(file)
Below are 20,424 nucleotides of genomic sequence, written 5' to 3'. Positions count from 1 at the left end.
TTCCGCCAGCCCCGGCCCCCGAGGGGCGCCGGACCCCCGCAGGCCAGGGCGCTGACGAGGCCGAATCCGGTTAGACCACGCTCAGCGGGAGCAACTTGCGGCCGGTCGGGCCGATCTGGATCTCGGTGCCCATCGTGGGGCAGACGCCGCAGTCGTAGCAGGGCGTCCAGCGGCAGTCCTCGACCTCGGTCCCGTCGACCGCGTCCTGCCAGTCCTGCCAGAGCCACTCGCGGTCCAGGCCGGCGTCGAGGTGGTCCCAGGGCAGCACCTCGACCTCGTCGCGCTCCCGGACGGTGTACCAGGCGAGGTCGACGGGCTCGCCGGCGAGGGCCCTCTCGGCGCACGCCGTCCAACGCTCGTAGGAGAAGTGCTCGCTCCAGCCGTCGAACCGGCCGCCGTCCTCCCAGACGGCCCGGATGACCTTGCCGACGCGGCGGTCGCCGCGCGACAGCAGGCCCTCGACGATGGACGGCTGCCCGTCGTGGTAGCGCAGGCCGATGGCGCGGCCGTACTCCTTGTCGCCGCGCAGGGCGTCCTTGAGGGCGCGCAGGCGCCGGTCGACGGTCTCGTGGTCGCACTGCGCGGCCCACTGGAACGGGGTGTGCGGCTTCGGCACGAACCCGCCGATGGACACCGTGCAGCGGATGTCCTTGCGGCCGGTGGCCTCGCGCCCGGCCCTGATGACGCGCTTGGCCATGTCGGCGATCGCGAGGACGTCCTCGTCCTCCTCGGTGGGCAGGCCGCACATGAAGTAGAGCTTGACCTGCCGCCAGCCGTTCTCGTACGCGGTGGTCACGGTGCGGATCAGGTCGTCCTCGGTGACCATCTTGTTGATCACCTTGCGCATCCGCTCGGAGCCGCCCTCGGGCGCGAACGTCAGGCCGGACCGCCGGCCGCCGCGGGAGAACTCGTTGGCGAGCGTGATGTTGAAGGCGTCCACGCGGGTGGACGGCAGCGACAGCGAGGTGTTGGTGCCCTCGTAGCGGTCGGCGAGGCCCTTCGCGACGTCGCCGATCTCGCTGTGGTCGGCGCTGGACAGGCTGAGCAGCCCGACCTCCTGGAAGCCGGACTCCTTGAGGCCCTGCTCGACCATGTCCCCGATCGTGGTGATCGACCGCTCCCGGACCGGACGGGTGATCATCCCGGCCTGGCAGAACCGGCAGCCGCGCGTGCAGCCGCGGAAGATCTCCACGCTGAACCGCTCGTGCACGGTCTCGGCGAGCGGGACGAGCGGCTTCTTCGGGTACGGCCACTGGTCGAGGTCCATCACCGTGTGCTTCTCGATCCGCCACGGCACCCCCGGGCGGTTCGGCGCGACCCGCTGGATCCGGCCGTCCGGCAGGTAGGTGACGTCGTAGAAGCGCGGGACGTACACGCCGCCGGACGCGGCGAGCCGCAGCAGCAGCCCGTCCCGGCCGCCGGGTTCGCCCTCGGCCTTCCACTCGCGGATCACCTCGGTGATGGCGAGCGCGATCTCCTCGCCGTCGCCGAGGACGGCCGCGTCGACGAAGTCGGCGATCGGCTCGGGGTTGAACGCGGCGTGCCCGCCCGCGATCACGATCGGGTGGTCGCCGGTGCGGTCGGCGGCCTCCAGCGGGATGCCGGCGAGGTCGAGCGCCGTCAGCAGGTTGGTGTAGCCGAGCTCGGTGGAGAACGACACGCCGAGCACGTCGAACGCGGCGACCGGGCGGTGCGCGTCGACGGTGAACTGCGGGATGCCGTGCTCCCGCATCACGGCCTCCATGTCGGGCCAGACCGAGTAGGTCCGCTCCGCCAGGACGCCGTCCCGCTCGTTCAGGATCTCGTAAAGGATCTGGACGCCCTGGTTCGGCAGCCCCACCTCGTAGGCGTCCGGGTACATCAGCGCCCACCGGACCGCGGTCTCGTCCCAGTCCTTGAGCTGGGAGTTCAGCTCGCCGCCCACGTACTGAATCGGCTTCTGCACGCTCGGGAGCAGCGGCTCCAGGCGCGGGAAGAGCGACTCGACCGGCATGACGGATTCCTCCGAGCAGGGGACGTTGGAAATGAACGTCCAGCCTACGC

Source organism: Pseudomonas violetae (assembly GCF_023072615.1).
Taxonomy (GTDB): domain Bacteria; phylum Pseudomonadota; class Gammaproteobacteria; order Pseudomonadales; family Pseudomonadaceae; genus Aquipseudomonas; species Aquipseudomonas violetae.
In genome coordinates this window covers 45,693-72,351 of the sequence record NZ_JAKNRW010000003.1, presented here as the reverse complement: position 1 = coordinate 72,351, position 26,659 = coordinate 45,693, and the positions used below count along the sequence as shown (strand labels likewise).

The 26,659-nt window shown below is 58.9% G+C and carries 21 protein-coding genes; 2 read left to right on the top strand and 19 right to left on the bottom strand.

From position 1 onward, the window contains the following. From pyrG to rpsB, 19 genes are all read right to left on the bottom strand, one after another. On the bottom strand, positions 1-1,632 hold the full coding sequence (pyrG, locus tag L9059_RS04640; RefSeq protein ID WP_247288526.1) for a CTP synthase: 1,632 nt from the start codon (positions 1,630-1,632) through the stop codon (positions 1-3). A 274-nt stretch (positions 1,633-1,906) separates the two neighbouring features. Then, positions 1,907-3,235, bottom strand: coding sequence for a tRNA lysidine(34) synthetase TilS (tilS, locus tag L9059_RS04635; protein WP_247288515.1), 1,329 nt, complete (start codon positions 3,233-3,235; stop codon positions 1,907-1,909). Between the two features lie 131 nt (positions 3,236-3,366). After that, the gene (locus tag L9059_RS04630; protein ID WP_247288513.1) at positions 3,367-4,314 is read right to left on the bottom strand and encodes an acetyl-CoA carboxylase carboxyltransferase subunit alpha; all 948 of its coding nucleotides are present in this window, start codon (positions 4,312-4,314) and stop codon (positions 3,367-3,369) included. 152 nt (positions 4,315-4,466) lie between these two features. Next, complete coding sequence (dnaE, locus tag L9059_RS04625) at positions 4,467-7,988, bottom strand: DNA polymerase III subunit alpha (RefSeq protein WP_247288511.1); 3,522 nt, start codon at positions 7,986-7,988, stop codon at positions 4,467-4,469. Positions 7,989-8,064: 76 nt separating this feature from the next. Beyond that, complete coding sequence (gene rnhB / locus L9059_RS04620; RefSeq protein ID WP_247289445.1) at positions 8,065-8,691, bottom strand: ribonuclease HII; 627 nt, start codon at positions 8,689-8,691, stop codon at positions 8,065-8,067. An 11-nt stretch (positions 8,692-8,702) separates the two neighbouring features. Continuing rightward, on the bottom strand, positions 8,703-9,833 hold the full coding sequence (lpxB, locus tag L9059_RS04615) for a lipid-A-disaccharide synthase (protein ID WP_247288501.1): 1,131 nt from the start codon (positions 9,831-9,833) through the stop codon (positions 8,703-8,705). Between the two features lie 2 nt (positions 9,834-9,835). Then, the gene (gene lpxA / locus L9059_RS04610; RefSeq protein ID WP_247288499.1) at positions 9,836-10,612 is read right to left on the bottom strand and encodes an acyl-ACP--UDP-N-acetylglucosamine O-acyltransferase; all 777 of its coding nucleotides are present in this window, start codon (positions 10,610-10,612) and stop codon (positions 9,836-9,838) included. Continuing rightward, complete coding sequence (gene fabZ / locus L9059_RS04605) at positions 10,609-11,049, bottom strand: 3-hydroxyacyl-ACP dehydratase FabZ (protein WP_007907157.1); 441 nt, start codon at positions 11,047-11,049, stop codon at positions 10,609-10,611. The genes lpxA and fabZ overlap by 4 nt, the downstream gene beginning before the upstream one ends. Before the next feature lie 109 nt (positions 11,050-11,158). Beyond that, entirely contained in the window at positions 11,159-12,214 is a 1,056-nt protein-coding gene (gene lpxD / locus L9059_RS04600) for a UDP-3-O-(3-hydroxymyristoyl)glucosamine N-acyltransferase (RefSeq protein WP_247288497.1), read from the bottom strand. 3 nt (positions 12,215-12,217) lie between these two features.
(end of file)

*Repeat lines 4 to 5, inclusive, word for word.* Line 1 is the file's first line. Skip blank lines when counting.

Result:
Taxonomy (GTDB): domain Bacteria; phylum Pseudomonadota; class Gammaproteobacteria; order Pseudomonadales; family Pseudomonadaceae; genus Aquipseudomonas; species Aquipseudomonas violetae.
In genome coordinates this window covers 45,693-72,351 of the sequence record NZ_JAKNRW010000003.1, presented here as the reverse complement: position 1 = coordinate 72,351, position 26,659 = coordinate 45,693, and the positions used below count along the sequence as shown (strand labels likewise).